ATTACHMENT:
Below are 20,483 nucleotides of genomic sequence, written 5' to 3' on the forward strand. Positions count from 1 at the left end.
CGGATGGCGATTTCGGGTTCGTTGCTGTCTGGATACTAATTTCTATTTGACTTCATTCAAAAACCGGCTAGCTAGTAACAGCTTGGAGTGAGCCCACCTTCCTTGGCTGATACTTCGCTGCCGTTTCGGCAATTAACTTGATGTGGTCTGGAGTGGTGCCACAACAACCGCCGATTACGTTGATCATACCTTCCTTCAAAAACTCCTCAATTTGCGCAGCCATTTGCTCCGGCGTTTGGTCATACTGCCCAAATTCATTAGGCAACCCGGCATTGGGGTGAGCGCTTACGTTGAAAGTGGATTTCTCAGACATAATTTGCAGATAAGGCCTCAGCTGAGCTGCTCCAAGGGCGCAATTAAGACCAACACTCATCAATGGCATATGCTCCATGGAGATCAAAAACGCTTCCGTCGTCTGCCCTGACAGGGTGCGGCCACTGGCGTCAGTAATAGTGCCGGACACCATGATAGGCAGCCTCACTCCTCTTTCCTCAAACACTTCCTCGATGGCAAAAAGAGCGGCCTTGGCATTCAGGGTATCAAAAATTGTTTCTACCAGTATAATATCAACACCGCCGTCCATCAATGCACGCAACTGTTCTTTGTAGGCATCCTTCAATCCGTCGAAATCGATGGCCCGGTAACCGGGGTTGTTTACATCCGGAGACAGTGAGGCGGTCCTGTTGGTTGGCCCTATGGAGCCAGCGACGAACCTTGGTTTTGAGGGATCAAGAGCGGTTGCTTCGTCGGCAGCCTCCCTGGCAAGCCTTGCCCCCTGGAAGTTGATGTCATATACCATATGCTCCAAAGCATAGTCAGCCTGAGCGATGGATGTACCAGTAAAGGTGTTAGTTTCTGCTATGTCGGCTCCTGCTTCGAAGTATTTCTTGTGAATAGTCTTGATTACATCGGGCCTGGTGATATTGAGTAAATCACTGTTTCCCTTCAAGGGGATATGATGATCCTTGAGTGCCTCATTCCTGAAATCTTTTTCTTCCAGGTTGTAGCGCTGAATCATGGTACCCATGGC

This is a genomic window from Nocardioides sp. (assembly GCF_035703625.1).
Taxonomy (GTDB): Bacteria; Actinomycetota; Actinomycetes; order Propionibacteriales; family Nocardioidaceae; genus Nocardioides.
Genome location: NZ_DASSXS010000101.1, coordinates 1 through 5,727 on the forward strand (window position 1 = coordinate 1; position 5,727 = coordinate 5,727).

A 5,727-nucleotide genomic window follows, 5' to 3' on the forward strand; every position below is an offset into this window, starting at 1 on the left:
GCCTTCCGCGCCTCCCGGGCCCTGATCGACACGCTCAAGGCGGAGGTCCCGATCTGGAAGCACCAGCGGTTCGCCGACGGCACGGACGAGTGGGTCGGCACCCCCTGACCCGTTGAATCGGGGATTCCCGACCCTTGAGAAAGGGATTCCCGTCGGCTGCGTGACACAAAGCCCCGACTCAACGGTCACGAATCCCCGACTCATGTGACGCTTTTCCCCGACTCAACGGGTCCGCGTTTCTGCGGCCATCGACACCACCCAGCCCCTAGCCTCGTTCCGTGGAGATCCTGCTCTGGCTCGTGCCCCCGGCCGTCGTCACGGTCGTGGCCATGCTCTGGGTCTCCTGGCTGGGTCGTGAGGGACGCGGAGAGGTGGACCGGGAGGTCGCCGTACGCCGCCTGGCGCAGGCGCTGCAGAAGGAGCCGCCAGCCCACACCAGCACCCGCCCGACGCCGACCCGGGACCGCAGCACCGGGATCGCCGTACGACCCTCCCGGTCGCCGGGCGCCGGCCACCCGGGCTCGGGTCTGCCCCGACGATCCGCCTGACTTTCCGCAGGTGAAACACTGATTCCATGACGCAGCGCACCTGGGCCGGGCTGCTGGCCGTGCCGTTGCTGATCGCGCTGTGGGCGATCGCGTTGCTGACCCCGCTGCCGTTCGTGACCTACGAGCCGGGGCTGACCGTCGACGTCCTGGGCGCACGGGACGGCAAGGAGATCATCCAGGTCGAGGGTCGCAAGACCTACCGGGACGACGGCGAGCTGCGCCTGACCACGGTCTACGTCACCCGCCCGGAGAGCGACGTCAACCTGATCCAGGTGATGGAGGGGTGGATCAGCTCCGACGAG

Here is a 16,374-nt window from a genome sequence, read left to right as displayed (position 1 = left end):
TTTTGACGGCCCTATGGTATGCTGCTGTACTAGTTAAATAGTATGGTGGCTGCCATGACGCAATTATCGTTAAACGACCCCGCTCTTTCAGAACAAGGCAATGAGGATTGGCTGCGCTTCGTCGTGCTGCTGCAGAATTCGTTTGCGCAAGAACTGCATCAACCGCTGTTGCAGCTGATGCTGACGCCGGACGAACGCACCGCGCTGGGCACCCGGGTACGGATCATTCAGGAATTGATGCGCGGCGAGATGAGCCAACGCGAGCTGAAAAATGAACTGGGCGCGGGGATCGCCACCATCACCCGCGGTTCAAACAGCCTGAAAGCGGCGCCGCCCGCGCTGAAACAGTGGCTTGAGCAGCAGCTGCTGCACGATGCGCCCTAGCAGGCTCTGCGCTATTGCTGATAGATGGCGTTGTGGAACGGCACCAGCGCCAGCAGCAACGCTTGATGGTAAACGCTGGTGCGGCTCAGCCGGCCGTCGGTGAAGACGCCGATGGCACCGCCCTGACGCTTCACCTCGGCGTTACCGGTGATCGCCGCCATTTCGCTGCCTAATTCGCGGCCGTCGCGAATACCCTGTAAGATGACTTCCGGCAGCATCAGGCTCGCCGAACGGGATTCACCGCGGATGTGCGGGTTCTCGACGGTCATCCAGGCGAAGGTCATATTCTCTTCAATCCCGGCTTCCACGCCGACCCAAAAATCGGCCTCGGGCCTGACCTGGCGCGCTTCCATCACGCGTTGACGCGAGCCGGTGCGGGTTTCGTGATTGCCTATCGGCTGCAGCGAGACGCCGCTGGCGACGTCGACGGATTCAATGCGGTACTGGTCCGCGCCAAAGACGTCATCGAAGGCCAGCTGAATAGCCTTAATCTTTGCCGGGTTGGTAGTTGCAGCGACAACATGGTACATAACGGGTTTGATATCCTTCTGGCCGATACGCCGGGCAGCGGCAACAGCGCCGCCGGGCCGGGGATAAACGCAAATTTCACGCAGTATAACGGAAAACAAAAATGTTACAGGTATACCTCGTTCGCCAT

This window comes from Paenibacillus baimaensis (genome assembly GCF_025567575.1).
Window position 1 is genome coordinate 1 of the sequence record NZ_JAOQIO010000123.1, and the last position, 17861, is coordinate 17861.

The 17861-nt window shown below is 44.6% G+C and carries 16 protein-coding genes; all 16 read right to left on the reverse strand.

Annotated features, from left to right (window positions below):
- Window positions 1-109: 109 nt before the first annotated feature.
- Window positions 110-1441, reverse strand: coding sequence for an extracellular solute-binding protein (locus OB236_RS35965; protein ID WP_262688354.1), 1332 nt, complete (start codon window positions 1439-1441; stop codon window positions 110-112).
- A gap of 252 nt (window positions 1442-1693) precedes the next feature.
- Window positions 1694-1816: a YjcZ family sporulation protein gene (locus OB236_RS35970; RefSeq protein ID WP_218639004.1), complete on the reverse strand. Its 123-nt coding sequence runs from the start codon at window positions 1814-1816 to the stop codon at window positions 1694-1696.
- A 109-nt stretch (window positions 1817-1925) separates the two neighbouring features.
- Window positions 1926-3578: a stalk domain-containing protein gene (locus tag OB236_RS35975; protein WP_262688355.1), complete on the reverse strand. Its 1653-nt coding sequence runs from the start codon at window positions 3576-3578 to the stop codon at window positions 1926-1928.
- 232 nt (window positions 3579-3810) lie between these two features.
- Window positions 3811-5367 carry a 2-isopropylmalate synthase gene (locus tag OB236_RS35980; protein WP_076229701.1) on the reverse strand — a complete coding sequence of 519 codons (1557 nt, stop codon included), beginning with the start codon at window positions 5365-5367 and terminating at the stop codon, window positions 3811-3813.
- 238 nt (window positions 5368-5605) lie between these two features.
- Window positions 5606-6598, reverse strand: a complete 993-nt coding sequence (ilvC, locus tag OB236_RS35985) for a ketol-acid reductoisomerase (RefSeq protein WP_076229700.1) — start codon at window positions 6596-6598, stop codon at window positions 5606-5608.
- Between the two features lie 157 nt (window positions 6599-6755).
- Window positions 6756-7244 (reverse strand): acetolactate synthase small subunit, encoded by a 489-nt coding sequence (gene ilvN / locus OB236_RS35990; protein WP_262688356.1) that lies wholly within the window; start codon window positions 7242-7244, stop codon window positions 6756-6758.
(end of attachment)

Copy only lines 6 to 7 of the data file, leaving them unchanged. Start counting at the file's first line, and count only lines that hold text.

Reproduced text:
A 5,727-nucleotide genomic window follows, 5' to 3' on the forward strand; every position below is an offset into this window, starting at 1 on the left:
GCCTTCCGCGCCTCCCGGGCCCTGATCGACACGCTCAAGGCGGAGGTCCCGATCTGGAAGCACCAGCGGTTCGCCGACGGCACGGACGAGTGGGTCGGCACCCCCTGACCCGTTGAATCGGGGATTCCCGACCCTTGAGAAAGGGATTCCCGTCGGCTGCGTGACACAAAGCCCCGACTCAACGGTCACGAATCCCCGACTCATGTGACGCTTTTCCCCGACTCAACGGGTCCGCGTTTCTGCGGCCATCGACACCACCCAGCCCCTAGCCTCGTTCCGTGGAGATCCTGCTCTGGCTCGTGCCCCCGGCCGTCGTCACGGTCGTGGCCATGCTCTGGGTCTCCTGGCTGGGTCGTGAGGGACGCGGAGAGGTGGACCGGGAGGTCGCCGTACGCCGCCTGGCGCAGGCGCTGCAGAAGGAGCCGCCAGCCCACACCAGCACCCGCCCGACGCCGACCCGGGACCGCAGCACCGGGATCGCCGTACGACCCTCCCGGTCGCCGGGCGCCGGCCACCCGGGCTCGGGTCTGCCCCGACGATCCGCCTGACTTTCCGCAGGTGAAACACTGATTCCATGACGCAGCGCACCTGGGCCGGGCTGCTGGCCGTGCCGTTGCTGATCGCGCTGTGGGCGATCGCGTTGCTGACCCCGCTGCCGTTCGTGACCTACGAGCCGGGGCTGACCGTCGACGTCCTGGGCGCACGGGACGGCAAGGAGATCATCCAGGTCGAGGGTCGCAAGACCTACCGGGACGACGGCGAGCTGCGCCTGACCACGGTCTACGTCACCCGCCCGGAGAGCGACGTCAACCTGATCCAGGTGATGGAGGGGTGGATCAGCTCCGACGAG